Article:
Ireland (0) 21 TRY: Adam McBurney, Shane Daly, Max Deegan. CON: Johnny McPhillips (2), Brett Connon. England (21) 45 TRY: Joe Marchant (2), Callum Chick, Huw Taylor, Harry Mallander (2). CON: Harry Mallander (6). PEN: Harry Mallander.
Ireland U20’s fantastic journey in the 2016 World Rugby U20 Championship came to a crashing halt on Saturday evening when they came up against a physical English side at the AJ Bell Stadium, Salford.
Ireland had beaten England in this season’s Six Nations but this was a different English side who had their Premiership players available for this encounter.
The professional rugby experience of the English, coupled with Ireland’s more difficult route to the final, made the difference as the home side streaked to a 21 – 0 lead in the first half thanks to tries from Joe Marchant, Callum Chick and Huw Taylor, all converted by Harry Mallander.
A shell shocked Ireland regrouped after the break but, with the big English pack dominating the scrum, they had to live off scraps. It’s a credit to their remarkable resolve that they responded with tries from Adam McBurney, and Shane Daly, converted by Johnny McPhillips, and a late effort from Max Deegan, converted by Brett Connon, but by that stage England were home and hosed after a second half brace by Mallander and a second try from Marchant.
The impressive Mallander converted all of England’s tries and found time to add a penalty after Ireland’s Stephen Kerins was yellow carded on the hour mark.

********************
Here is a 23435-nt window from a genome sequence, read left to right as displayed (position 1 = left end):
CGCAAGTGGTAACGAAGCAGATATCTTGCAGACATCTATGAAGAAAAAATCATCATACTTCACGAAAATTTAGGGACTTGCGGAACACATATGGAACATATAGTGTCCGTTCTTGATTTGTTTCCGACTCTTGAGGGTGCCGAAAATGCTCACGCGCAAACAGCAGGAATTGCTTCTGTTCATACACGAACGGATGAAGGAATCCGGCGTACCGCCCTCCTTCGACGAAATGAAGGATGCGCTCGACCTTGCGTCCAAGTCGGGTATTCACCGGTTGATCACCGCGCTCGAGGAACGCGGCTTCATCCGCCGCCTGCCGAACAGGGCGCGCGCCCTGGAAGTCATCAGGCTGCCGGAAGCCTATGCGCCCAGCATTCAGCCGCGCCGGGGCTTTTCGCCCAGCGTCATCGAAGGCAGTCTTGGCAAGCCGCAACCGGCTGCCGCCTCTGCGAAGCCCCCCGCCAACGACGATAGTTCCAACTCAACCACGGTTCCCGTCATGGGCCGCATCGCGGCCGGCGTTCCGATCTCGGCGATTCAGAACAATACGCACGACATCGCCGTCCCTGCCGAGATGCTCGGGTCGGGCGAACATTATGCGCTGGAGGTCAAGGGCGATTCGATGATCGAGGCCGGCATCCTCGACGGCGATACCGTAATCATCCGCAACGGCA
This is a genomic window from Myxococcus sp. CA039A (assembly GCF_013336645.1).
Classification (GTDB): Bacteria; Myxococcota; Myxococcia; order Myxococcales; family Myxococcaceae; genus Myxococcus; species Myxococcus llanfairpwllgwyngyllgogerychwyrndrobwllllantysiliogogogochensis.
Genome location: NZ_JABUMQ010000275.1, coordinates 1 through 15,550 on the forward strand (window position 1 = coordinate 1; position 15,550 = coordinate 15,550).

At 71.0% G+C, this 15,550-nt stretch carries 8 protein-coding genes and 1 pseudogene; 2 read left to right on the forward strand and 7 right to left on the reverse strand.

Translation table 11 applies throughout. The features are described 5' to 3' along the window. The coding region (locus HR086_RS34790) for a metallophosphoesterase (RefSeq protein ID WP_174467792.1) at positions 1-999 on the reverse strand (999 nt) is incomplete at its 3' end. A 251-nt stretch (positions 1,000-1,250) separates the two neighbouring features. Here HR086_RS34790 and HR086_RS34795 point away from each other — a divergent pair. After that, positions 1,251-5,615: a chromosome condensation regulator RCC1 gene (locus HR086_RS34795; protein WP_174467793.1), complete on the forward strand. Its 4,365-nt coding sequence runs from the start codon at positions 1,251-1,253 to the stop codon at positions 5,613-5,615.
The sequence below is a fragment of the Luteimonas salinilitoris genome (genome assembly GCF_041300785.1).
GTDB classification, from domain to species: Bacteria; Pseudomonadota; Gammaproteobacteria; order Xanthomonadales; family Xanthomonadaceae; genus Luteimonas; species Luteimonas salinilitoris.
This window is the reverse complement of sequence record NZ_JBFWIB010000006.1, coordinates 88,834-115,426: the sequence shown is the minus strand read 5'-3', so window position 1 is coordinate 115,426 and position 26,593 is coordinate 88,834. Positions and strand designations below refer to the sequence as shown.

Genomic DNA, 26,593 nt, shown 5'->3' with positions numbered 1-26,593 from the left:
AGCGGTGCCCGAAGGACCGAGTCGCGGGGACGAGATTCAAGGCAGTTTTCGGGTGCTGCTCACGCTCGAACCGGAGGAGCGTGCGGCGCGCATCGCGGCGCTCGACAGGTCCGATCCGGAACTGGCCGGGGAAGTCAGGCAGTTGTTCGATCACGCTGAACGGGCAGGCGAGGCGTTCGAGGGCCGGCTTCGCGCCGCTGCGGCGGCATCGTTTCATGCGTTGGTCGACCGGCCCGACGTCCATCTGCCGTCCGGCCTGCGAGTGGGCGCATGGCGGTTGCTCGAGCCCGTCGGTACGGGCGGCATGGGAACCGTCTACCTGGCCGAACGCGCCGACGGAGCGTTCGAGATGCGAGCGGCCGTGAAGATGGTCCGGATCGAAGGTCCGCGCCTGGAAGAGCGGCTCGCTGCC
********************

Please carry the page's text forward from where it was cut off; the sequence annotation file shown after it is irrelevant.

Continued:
Final Score: Ireland 21 England 45
Ireland U20: Jacob Stockdale, Matthew Byrne, Shane Daly, Conor O’Brien, Hugo Keenan, Johnny McPhillips, Stephen Kerins, Andrew Porter, Adam McBurney, Ben Betts, Sean O’Connor, James Ryan, Greg Jones, David Aspil, Max Deegan. Replacements: Vincent O’Brien, James Bollard, Adam Coyle, Evan Mintern, Kelvin Brown, Niall Saunders, Brett Connon, Jimmy O’Brien.
While the players will be disappointed that they failed at the final hurdle they can take a huge amount of pride from their performances in this tournament. As I’ve said many times throughout this Championship, this is a hugely abrasive competition and after intensely physical encounters against Wales, New Zealand, Georgia and Argentina the squad just ran out of steam.
In fairness, they also faced an impressive England side, featuring five players with Premiership experience, and England’s dominance at scrum time gave Ireland no route back once England raced to their early lead.